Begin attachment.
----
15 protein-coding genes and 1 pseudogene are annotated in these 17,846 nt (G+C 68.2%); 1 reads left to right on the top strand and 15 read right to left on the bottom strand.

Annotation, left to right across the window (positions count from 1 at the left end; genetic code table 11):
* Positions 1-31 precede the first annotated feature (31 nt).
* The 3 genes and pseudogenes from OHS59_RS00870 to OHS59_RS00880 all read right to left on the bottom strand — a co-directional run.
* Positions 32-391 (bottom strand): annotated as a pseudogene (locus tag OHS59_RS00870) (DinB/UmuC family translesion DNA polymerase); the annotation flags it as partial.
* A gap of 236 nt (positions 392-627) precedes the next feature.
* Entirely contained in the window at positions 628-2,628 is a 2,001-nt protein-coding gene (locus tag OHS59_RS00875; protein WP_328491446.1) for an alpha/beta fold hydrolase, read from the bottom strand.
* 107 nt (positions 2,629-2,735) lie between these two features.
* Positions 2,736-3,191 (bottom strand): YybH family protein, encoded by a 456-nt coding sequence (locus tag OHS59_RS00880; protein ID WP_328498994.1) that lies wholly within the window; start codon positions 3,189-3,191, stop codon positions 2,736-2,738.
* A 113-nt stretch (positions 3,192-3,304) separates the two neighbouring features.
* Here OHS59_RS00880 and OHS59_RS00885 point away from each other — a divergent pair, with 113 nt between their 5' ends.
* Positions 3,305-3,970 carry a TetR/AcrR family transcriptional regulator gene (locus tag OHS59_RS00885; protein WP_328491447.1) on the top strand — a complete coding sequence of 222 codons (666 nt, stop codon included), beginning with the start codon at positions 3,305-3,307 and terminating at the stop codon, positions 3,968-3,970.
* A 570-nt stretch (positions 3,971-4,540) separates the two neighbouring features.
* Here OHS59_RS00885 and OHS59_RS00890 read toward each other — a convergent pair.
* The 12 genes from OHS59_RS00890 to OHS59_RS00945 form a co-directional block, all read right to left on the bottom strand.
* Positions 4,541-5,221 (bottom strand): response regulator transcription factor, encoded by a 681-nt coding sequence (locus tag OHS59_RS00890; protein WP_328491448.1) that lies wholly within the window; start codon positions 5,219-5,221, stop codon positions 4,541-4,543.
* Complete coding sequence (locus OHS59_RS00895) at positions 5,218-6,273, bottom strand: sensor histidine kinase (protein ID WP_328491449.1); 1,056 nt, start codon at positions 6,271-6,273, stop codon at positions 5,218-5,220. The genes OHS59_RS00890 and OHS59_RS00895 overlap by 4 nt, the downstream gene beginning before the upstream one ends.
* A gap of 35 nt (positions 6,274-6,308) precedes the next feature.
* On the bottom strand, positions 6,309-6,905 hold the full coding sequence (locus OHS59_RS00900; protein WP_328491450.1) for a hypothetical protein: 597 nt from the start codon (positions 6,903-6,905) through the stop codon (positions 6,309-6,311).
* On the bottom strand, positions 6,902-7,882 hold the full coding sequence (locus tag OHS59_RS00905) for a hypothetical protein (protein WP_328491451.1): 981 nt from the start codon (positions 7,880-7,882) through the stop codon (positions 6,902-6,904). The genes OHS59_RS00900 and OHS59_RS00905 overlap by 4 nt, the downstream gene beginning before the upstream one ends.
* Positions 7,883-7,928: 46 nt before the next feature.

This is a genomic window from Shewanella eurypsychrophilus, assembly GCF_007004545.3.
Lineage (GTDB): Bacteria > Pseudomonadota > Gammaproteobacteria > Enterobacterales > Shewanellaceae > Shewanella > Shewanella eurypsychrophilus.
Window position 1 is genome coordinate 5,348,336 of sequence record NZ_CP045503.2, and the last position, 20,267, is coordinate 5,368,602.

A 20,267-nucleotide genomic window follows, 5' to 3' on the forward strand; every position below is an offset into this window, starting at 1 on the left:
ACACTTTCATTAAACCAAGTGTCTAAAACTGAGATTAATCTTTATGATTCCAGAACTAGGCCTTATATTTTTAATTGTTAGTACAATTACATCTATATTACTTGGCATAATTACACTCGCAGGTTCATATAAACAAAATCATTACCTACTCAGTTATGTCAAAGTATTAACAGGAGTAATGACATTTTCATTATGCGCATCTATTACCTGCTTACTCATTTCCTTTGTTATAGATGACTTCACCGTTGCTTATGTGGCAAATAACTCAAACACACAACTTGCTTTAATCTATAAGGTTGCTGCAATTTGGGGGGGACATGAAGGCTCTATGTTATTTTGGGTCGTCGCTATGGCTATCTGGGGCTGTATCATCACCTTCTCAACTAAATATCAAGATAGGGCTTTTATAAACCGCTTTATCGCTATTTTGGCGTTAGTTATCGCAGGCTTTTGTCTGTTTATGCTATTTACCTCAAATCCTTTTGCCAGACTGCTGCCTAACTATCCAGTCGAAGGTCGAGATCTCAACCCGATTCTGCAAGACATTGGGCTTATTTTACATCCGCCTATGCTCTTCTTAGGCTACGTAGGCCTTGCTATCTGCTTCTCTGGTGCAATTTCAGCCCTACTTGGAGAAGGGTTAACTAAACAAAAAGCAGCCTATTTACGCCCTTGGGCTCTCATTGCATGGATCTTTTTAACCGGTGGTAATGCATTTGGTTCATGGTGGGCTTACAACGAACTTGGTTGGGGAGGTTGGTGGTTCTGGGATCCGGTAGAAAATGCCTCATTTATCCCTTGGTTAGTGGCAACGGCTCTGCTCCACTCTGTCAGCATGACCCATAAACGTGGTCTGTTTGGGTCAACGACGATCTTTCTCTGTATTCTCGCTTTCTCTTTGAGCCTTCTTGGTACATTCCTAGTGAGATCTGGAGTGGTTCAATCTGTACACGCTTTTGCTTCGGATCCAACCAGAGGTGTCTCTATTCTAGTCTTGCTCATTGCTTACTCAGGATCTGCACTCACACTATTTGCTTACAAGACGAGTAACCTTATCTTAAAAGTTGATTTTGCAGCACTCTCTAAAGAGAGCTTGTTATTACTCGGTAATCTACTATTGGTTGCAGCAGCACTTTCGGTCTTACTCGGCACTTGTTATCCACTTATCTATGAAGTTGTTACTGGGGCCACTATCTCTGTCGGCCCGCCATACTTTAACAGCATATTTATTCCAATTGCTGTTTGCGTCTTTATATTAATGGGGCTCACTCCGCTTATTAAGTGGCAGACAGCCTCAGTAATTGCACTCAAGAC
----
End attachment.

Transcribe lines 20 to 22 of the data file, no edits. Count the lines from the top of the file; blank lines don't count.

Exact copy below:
* On the bottom strand, positions 6,902-7,882 hold the full coding sequence (locus tag OHS59_RS00905) for a hypothetical protein (protein WP_328491451.1): 981 nt from the start codon (positions 7,880-7,882) through the stop codon (positions 6,902-6,904). The genes OHS59_RS00900 and OHS59_RS00905 overlap by 4 nt, the downstream gene beginning before the upstream one ends.
* Positions 7,883-7,928: 46 nt before the next feature.

This is a genomic window from Shewanella eurypsychrophilus, assembly GCF_007004545.3.